It’s hard out here for a full-size car. Sales are declining on a consistent basis, as crossovers and falling demand for V6 and V8 non-premium sedans eats into the once-proud full-size segment. Talk of Ford killing off the Taurus seems to float around, while at least half of all sales in the broader segment seem to go to fleets. Market forces might claim their next victim in the form of the Hyundai Azera.
Hyundai’s head of U.S. product planning Michael O’Brien may have written a check his mouth can’t cash when he claimed Tesla’s Supercharger network was paid with taxpayer dollars.
Speed cameras are the bane of any driver’s existence, especially if they’re more trouble than they’re worth for the municipality who experiments with them for a contract period of several years. Future Hyundai Genesis owners in Korea, however, may have a new tool at their disposal that should make dealing with the long lens of the law much easier on the wallet.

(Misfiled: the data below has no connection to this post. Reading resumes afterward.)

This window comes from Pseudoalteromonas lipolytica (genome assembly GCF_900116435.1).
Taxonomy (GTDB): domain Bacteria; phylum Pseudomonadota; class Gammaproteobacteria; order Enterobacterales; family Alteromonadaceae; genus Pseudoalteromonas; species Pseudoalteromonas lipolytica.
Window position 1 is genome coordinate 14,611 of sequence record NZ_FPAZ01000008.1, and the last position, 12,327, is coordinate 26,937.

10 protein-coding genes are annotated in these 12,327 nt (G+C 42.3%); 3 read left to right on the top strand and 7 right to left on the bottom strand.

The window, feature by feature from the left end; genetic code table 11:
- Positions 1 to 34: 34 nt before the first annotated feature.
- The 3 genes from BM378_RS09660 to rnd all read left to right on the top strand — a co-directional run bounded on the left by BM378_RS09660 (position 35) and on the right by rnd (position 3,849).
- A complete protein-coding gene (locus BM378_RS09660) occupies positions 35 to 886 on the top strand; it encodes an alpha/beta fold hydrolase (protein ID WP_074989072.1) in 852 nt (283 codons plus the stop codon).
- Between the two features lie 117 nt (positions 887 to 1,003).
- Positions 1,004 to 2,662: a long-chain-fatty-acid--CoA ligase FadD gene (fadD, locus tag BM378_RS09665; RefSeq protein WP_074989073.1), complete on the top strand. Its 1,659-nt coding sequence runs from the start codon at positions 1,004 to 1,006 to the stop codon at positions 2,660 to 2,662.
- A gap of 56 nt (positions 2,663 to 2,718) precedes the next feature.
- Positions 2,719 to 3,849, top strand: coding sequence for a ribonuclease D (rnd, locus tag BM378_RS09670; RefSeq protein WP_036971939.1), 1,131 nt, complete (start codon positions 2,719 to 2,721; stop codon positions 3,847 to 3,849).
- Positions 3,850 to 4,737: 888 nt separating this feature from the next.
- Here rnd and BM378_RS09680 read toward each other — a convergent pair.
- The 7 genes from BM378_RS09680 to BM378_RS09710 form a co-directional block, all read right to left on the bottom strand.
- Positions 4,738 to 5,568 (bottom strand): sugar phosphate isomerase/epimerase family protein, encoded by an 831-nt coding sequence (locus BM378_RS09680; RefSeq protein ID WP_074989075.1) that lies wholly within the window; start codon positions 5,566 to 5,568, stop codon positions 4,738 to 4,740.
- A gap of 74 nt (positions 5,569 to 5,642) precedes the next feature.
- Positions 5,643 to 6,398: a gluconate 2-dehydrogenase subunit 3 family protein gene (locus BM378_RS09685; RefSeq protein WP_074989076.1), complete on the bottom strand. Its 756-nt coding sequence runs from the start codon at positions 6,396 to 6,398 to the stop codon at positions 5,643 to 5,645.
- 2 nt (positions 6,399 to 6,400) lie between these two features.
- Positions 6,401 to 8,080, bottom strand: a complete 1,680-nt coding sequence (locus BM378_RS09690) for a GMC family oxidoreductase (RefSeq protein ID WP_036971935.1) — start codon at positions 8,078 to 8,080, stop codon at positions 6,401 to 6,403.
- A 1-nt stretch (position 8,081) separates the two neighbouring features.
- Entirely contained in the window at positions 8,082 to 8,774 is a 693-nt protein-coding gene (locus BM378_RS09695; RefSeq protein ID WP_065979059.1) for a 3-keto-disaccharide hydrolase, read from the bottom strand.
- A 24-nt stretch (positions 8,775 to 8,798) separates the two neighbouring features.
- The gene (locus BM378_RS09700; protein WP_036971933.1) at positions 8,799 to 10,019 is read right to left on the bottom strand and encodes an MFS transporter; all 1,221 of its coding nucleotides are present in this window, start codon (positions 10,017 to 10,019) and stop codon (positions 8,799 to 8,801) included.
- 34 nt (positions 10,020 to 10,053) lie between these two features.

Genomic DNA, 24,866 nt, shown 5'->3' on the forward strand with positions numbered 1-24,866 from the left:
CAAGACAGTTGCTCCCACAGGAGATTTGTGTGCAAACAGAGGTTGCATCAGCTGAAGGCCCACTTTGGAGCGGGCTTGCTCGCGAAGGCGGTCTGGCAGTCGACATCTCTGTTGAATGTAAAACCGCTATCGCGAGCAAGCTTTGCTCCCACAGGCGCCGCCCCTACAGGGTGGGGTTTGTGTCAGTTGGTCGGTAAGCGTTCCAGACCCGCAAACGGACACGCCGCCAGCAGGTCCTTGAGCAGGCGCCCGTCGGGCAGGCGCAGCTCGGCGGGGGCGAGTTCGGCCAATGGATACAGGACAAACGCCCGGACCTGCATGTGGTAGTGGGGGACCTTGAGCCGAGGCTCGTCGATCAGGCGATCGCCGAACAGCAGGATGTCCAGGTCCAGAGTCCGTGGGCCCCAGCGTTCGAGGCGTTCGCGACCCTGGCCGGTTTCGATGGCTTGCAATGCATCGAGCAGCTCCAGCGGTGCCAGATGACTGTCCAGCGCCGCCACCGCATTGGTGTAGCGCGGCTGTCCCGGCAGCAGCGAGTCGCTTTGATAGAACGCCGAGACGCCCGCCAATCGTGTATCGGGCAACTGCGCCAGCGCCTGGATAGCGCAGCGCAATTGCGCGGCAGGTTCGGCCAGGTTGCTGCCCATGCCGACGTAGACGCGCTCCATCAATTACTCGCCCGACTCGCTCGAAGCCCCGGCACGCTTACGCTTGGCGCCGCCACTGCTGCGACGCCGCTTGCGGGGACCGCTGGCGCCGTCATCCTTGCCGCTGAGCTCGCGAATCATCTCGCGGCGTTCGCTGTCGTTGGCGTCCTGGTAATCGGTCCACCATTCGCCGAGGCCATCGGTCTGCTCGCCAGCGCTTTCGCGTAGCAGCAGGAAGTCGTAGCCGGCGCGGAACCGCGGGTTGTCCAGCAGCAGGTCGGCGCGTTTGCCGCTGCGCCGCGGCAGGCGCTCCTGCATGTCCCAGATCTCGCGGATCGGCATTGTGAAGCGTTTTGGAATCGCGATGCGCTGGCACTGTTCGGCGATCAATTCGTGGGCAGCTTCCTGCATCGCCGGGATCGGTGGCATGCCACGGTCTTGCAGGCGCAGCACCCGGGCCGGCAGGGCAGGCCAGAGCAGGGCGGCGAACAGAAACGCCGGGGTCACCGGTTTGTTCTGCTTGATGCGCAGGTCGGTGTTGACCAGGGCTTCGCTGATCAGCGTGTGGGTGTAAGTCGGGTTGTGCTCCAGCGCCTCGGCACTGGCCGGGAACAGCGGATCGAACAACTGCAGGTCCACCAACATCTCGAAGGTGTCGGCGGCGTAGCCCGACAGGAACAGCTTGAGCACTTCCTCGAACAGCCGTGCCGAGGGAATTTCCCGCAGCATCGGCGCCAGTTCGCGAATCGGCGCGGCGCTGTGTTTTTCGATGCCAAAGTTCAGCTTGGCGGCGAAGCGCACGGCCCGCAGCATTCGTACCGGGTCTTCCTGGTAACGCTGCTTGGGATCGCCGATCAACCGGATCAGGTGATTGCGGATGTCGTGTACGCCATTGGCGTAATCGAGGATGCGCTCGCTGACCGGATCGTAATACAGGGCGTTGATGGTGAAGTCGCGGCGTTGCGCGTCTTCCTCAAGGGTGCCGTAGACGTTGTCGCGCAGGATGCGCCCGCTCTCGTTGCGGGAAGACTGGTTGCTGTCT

Yesterday, we gave a qualified thumbs-up to the Hyundai Sonata Limited 2.4, noting that the powertrain didn’t really come up to snuff in what was otherwise a competent and well-equipped sedan.
Today we’re trying the other two motivational packages on offer, in lower-priced Sport and Eco trim.
Google’s entry into the connected-car game stepped up to the next level this week when Android Auto was unveiled before the developers in attendance at the 2014 Google I/O Keynote Address.
Hyundai will add a Sonata Eco model, featuring a 1.6L turbocharged four-cylinder engine and a dual clutch transmission, when the new generation sedan debuts for the 2015 model year.
J.D. Power has released their U.S. Initial Quality Study for 2014, where General Motors, Hyundai and Porsche earned top marks despite consumers still struggling with the gizmology taking over their vehicles.
In light of high demand in the United States for its offerings, Kia will build its first Mexican plant in Monterrey to help bring additional capacity to North America.